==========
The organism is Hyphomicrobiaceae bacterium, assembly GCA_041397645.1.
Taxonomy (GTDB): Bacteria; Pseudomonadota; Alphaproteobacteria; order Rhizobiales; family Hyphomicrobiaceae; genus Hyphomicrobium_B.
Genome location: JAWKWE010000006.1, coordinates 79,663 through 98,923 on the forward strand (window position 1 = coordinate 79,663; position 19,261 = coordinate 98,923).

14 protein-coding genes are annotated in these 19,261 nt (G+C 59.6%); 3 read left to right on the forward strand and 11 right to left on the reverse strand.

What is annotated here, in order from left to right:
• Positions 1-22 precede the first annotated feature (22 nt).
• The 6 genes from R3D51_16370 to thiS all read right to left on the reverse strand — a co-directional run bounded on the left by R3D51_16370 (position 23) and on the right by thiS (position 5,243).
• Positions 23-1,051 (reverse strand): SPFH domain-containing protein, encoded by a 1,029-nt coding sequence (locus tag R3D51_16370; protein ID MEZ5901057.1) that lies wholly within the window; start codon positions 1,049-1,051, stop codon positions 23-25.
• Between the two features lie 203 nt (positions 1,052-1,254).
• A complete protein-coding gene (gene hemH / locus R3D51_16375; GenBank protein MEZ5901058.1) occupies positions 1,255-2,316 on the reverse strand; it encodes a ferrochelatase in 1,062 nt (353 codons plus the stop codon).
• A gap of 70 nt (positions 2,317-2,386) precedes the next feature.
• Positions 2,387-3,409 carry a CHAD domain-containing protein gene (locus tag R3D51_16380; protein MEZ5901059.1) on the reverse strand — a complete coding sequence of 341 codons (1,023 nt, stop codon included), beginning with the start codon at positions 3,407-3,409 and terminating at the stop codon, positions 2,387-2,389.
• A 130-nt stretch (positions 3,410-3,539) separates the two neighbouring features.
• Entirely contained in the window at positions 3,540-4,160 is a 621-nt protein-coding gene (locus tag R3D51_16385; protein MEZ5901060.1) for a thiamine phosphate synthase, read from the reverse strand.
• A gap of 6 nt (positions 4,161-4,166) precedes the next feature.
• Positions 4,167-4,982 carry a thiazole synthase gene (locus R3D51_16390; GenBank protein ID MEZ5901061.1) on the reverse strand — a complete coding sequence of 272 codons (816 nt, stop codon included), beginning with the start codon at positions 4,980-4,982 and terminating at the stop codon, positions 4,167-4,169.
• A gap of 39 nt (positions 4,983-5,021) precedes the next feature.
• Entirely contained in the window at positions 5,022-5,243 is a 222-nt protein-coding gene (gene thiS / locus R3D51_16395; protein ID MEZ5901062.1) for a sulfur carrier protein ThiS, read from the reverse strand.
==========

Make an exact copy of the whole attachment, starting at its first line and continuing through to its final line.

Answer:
The organism is Hyphomicrobiaceae bacterium, assembly GCA_041397645.1.
Taxonomy (GTDB): Bacteria; Pseudomonadota; Alphaproteobacteria; order Rhizobiales; family Hyphomicrobiaceae; genus Hyphomicrobium_B.
Genome location: JAWKWE010000006.1, coordinates 79,663 through 98,923 on the forward strand (window position 1 = coordinate 79,663; position 19,261 = coordinate 98,923).

14 protein-coding genes are annotated in these 19,261 nt (G+C 59.6%); 3 read left to right on the forward strand and 11 right to left on the reverse strand.

What is annotated here, in order from left to right:
• Positions 1-22 precede the first annotated feature (22 nt).
• The 6 genes from R3D51_16370 to thiS all read right to left on the reverse strand — a co-directional run bounded on the left by R3D51_16370 (position 23) and on the right by thiS (position 5,243).
• Positions 23-1,051 (reverse strand): SPFH domain-containing protein, encoded by a 1,029-nt coding sequence (locus tag R3D51_16370; protein ID MEZ5901057.1) that lies wholly within the window; start codon positions 1,049-1,051, stop codon positions 23-25.
• Between the two features lie 203 nt (positions 1,052-1,254).
• A complete protein-coding gene (gene hemH / locus R3D51_16375; GenBank protein MEZ5901058.1) occupies positions 1,255-2,316 on the reverse strand; it encodes a ferrochelatase in 1,062 nt (353 codons plus the stop codon).
• A gap of 70 nt (positions 2,317-2,386) precedes the next feature.
• Positions 2,387-3,409 carry a CHAD domain-containing protein gene (locus tag R3D51_16380; protein MEZ5901059.1) on the reverse strand — a complete coding sequence of 341 codons (1,023 nt, stop codon included), beginning with the start codon at positions 3,407-3,409 and terminating at the stop codon, positions 2,387-2,389.
• A 130-nt stretch (positions 3,410-3,539) separates the two neighbouring features.
• Entirely contained in the window at positions 3,540-4,160 is a 621-nt protein-coding gene (locus tag R3D51_16385; protein MEZ5901060.1) for a thiamine phosphate synthase, read from the reverse strand.
• A gap of 6 nt (positions 4,161-4,166) precedes the next feature.
• Positions 4,167-4,982 carry a thiazole synthase gene (locus R3D51_16390; GenBank protein ID MEZ5901061.1) on the reverse strand — a complete coding sequence of 272 codons (816 nt, stop codon included), beginning with the start codon at positions 4,980-4,982 and terminating at the stop codon, positions 4,167-4,169.
• A gap of 39 nt (positions 4,983-5,021) precedes the next feature.
• Entirely contained in the window at positions 5,022-5,243 is a 222-nt protein-coding gene (gene thiS / locus R3D51_16395; protein ID MEZ5901062.1) for a sulfur carrier protein ThiS, read from the reverse strand.